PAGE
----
UCI World Cup: Rachel Neylan

Rachel Neylan, member of the Australian Women’s Road Cycling Team is headed for the GP Ciudad de Valladolid in Spain this weekend, it is the 6th installment of the UCI Women’s World Cup. The Aussie Women’s team will field 5 women riding Bianchi T Cube 928.

The course is 129.8km, it’s out and back instead of the normal circuit styled course that’s seen in most Women’s World Cup races. There are undulations and some quick sharp climbs; we are prepared for a tough race but it is likely that without long climbs it could come down to a sprint for the finish.

Rachel sat down and answered a few questions for Rowena Scott for Bicycles Network Australia about the upcoming event, the Australian Women’s team and her preparation; it’s fair to say that this cyclist is motivated and ready to ride!


BNA: Tell me about the preparation that you’ve done for the Women’s World Cup?

I have had a fantastic 3 weeks of preparation – mentally and physically I’ve recovered from a lot of racing and travel in April. I’ve had a small break from racing and have really enjoying a solid training block in Lucca, Toscana. Specifically, I have been working on strength and power climbing but also maximizing my power on the flat. I have also maintained some volume in preparing for the Giro in July.

 
BNA: This is your 1st year riding the event what expectations do you have of yourself?

This is my first season in Europe and my 4th World Cup race of the season and I am proud to start in the Green and Gold. I understand the requirements of a hard one day race – preparing mentally and physically to get the most out of yourself and push your body beyond where you think you can go. It all goes on the line and when there is nothing left in the tank at the end I’m happy.
 

BNA: Can you tell us about the course and the sort of rider it will suit?

The course is new and never been raced before, it is out and back as opposed to the normal Women’s World Cup ‘circuit’ style so this could possibly make for some potentially different racing. From the reports and profile it is undulating with some short sharp power climbs, this can always suit a breakaway to stay but without tough longer climbs will more than likely end in a bunch sprint.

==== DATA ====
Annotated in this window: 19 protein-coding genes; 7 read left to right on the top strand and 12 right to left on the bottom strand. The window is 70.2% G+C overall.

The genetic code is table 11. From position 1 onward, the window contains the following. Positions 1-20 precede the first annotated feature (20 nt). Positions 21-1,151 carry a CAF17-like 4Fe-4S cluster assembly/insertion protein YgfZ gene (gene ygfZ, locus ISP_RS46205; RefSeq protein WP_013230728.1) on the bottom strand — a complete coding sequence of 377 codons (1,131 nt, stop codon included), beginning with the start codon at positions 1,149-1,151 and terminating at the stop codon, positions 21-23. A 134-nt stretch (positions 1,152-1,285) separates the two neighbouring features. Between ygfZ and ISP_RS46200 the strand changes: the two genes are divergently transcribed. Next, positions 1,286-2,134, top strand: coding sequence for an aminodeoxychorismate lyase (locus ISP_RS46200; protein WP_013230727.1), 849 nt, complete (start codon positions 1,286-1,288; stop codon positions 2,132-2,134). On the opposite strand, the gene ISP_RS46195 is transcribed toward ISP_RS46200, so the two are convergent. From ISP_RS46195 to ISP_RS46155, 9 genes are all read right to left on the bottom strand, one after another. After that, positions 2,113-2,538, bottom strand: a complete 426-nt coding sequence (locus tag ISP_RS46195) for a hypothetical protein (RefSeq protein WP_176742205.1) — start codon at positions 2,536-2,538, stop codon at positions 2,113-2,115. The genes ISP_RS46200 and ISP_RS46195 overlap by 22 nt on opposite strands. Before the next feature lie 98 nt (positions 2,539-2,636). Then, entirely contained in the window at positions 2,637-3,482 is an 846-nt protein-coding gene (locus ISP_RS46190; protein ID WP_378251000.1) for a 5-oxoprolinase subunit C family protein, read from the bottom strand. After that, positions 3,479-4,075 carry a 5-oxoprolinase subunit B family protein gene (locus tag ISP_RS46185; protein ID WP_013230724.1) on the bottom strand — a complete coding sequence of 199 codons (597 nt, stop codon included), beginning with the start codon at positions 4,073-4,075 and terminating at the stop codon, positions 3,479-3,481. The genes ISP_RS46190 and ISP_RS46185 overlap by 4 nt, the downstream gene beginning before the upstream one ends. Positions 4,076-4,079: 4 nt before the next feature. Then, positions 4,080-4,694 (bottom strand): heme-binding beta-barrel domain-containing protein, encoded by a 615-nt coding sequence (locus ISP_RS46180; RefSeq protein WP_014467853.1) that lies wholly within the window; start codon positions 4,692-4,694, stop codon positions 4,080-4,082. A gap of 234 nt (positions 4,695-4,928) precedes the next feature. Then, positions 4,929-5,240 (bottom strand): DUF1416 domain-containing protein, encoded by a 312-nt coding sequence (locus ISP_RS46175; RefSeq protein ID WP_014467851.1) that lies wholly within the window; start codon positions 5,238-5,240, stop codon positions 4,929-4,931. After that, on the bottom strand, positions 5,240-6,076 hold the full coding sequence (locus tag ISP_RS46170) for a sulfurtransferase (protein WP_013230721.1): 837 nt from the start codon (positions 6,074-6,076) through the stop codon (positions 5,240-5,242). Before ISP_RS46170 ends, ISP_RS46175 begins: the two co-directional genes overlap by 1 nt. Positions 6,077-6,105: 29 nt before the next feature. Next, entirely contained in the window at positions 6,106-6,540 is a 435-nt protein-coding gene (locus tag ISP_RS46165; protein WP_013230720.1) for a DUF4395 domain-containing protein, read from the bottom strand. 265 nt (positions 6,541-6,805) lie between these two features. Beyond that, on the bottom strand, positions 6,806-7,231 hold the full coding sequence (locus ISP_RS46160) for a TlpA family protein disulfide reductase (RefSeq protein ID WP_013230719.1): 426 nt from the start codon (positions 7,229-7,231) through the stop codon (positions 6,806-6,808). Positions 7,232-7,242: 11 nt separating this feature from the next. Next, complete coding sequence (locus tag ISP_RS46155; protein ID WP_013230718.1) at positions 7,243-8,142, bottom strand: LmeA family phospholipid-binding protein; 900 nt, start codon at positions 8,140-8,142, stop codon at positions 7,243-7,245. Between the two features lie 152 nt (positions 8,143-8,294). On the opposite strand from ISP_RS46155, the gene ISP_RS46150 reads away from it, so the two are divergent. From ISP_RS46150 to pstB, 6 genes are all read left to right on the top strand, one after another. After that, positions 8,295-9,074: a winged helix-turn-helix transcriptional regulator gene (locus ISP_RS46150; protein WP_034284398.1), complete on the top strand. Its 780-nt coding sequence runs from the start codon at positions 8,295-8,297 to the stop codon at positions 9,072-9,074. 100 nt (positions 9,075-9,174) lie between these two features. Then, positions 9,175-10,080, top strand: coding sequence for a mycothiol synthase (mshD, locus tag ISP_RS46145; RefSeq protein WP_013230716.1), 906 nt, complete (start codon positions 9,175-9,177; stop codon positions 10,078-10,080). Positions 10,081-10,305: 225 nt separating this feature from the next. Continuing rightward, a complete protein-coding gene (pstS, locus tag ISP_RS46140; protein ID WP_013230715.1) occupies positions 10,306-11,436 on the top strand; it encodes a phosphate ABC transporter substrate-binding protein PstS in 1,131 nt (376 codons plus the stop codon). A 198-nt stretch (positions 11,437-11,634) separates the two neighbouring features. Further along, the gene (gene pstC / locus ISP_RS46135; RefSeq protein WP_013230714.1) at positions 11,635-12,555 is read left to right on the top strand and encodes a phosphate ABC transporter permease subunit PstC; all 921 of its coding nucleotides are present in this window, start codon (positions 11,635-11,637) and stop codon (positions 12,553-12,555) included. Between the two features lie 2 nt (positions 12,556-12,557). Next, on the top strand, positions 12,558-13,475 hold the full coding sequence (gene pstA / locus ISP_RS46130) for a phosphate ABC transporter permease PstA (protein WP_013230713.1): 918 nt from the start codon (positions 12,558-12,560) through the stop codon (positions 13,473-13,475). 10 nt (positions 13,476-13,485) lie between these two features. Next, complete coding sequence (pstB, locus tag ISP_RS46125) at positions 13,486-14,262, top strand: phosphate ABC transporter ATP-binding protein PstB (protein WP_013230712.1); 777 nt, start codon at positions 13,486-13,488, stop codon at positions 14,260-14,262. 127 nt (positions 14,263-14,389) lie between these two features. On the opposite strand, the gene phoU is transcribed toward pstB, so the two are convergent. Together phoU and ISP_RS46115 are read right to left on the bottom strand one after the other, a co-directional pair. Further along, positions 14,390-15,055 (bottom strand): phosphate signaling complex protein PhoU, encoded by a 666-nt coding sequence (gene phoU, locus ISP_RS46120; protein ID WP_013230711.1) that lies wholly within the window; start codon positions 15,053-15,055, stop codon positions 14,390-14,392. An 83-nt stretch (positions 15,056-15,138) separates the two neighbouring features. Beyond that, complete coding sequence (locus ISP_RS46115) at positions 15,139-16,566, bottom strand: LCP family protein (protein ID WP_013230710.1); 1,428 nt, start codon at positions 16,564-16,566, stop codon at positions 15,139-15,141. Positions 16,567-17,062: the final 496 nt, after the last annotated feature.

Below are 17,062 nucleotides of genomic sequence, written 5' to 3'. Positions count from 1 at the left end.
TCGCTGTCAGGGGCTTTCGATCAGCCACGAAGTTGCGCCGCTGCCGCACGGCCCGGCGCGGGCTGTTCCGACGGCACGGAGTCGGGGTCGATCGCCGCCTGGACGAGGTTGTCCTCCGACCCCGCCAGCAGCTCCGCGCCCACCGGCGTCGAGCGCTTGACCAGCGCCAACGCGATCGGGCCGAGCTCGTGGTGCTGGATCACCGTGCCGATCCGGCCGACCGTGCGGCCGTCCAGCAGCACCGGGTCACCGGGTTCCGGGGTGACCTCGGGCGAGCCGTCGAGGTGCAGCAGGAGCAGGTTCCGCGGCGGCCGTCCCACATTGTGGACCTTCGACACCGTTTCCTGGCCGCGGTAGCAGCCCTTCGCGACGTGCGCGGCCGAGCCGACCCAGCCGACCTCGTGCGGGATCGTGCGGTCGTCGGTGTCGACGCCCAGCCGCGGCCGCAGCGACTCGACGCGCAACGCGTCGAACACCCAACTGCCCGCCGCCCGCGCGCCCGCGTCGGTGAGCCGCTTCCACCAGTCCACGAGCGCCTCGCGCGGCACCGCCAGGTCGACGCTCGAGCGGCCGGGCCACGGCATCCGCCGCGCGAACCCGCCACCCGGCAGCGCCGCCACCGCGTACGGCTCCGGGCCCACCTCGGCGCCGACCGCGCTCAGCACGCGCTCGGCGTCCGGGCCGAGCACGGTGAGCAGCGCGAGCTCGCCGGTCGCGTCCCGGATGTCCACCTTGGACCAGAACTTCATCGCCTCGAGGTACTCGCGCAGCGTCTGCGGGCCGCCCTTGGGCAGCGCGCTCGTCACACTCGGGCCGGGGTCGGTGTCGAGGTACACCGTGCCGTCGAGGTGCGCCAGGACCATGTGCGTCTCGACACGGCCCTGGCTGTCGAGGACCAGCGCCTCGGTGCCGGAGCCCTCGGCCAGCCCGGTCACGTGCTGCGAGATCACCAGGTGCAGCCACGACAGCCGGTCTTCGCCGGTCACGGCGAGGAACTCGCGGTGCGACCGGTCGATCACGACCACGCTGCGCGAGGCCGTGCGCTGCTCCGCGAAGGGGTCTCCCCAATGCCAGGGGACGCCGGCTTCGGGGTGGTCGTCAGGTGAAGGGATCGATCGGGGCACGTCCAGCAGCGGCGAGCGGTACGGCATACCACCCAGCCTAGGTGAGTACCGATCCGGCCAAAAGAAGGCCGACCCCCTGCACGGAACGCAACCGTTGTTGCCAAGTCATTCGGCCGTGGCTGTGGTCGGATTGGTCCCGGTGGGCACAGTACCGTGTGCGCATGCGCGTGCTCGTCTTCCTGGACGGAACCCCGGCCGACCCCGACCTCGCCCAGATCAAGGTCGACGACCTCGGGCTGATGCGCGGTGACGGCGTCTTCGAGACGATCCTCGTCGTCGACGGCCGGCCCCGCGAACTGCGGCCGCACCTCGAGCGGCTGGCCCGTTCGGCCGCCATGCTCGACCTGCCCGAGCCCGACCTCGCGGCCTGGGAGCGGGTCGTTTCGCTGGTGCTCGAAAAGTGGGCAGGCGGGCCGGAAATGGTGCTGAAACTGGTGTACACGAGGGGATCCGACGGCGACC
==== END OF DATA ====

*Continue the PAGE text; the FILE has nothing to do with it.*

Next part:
BNA: Have you been able to have preparation time with the Australian Women’s team and what was that preparation?

I arrived at the Australian Institute of Sports (AIS) cycling base in Castronno, Varese, to join the girls on Monday – this has given me time to settle in with the team and most importantly time to ride together. This week has involved some tough motor pacing and power climb efforts but most importantly rest and recovery.
 

BNA: Most teams ride for one or two specific riders is this the case in the Australian Women’s team?

Yes we will have a team plan that is devised, but of course not to be spoken about publicly before the day.
 

BNA: Who will you be riding with and what are their roles?  

The riders are Amanda Spratt, Carlee Taylor, Tiffany Cromwell, Lisa Jacobs and I. Our roles will be devised and spoken about on Saturday in our pre race meeting once we arrive in Spain.
 

BNA: What can you tell me about your bike set up for this event? Any special gearings, ratio’s or wheels?

We are all racing Bianchi T Cube 928 with Shimano Dura Ace, Celeste of course! We will ride with Dura Ace carbon wheels and no special gearing just standard 53/39 front chain rings and 12/25 rear.
 

BNA: How are you feeling going into the race?

Feeling very positive, physically strong, excited, motivated and ready to step up!

Bicycles Network Australia would like to thank Rachel for her time and wish the Australian Women’s Road Team some great racing weather, we look forward to catching up with Rachel after the race to find out exactly what unfolded and more about those tactics! Rachel also keeps her fans up-to-date on her blog: www.rachelneylan.com



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About The Author

is a Melbourne based road cyclist and covers women's interests in cycling, you can view her website at www.sheridescycling.com.au

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